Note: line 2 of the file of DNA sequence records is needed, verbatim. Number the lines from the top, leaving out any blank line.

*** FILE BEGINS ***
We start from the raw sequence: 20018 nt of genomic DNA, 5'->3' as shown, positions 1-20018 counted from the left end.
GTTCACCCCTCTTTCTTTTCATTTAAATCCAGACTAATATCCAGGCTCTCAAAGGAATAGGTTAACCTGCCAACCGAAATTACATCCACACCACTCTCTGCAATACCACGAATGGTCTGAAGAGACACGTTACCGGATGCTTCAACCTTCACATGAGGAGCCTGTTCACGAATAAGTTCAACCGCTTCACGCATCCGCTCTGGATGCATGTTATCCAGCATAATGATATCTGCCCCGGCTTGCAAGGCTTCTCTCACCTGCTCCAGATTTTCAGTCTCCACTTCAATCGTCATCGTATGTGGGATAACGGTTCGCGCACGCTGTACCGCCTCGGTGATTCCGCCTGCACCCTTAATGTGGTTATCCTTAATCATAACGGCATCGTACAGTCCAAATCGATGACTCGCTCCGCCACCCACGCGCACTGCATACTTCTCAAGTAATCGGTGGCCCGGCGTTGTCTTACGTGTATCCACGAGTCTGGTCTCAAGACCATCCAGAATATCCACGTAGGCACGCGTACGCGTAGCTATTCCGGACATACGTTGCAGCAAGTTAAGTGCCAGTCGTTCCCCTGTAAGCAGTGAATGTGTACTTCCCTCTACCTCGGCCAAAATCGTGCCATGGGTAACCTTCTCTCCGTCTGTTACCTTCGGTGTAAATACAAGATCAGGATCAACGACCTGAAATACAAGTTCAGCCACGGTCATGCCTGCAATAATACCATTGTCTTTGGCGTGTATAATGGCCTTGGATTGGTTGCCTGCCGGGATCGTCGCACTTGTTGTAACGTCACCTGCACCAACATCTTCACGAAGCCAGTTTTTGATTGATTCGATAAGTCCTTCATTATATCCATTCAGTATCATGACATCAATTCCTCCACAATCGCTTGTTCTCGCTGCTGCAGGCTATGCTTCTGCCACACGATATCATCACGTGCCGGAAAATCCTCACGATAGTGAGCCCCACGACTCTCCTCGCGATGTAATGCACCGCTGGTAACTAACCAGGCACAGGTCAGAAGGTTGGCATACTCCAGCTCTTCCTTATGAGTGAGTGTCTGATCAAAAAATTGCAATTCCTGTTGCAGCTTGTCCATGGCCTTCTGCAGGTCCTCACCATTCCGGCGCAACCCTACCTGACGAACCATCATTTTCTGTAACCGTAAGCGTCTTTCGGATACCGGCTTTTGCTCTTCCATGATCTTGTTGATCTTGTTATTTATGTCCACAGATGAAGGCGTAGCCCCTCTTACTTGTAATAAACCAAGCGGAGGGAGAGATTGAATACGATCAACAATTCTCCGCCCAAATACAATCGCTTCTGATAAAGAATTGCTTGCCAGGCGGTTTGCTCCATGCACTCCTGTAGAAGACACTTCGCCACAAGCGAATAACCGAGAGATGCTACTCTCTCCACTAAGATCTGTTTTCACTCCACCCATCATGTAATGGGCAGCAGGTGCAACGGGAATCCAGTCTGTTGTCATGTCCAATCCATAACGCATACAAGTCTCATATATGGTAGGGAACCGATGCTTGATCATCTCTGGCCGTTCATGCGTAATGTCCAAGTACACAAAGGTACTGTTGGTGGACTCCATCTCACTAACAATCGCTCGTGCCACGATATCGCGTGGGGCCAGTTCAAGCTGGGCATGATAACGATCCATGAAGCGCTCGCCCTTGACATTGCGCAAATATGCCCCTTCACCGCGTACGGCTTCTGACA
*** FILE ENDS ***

GTTCACCCCTCTTTCTTTTCATTTAAATCCAGACTAATATCCAGGCTCTCAAAGGAATAGGTTAACCTGCCAACCGAAATTACATCCACACCACTCTCTGCAATACCACGAATGGTCTGAAGAGACACGTTACCGGATGCTTCAACCTTCACATGAGGAGCCTGTTCACGAATAAGTTCAACCGCTTCACGCATCCGCTCTGGATGCATGTTATCCAGCATAATGATATCTGCCCCGGCTTGCAAGGCTTCTCTCACCTGCTCCAGATTTTCAGTCTCCACTTCAATCGTCATCGTATGTGGGATAACGGTTCGCGCACGCTGTACCGCCTCGGTGATTCCGCCTGCACCCTTAATGTGGTTATCCTTAATCATAACGGCATCGTACAGTCCAAATCGATGACTCGCTCCGCCACCCACGCGCACTGCATACTTCTCAAGTAATCGGTGGCCCGGCGTTGTCTTACGTGTATCCACGAGTCTGGTCTCAAGACCATCCAGAATATCCACGTAGGCACGCGTACGCGTAGCTATTCCGGACATACGTTGCAGCAAGTTAAGTGCCAGTCGTTCCCCTGTAAGCAGTGAATGTGTACTTCCCTCTACCTCGGCCAAAATCGTGCCATGGGTAACCTTCTCTCCGTCTGTTACCTTCGGTGTAAATACAAGATCAGGATCAACGACCTGAAATACAAGTTCAGCCACGGTCATGCCTGCAATAATACCATTGTCTTTGGCGTGTATAATGGCCTTGGATTGGTTGCCTGCCGGGATCGTCGCACTTGTTGTAACGTCACCTGCACCAACATCTTCACGAAGCCAGTTTTTGATTGATTCGATAAGTCCTTCATTATATCCATTCAGTATCATGACATCAATTCCTCCACAATCGCTTGTTCTCGCTGCTGCAGGCTATGCTTCTGCCACACGATATCATCACGTGCCGGAAAATCCTCACGATAGTGAGCCCCACGACTCTCCTCGCGATGTAATGCACCGCTGGTAACTAACCAGGCACAGGTCAGAAGGTTGGCATACTCCAGCTCTTCCTTATGAGTGAGTGTCTGATCAAAAAATTGCAATTCCTGTTGCAGCTTGTCCATGGCCTTCTGCAGGTCCTCACCATTCCGGCGCAACCCTACCTGACGAACCATCATTTTCTGTAACCGTAAGCGTCTTTCGGATACCGGCTTTTGCTCTTCCATGATCTTGTTGATCTTGTTATTTATGTCCACAGATGAAGGCGTAGCCCCTCTTACTTGTAATAAACCAAGCGGAGGGAGAGATTGAATACGATCAACAATTCTCCGCCCAAATACAATCGCTTCTGATAAAGAATTGCTTGCCAGGCGGTTTGCTCCATGCACTCCTGTAGAAGACACTTCGCCACAAGCGAATAACCGAGAGATGCTACTCTCTCCACTAAGATCTGTTTTCACTCCACCCATCATGTAATGGGCAGCAGGTGCAACGGGAATCCAGTCTGTTGTCATGTCCAATCCATAACGCATACAAGTCTCATATATGGTAGGGAACCGATGCTTGATCATCTCTGGCCGTTCATGCGTAATGTCCAAGTACACAAAGGTACTGTTGGTGGACTCCATCTCACTAACAATCGCTCGTGCCACGATATCGCGTGGGGCCAGTTCAAGCTGGGCATGATAACGATCCATGAAGCGCTCGCCCTTGACATTGCGCAAATATGCCCCTTCACCGCGTACGGCTTCTGACA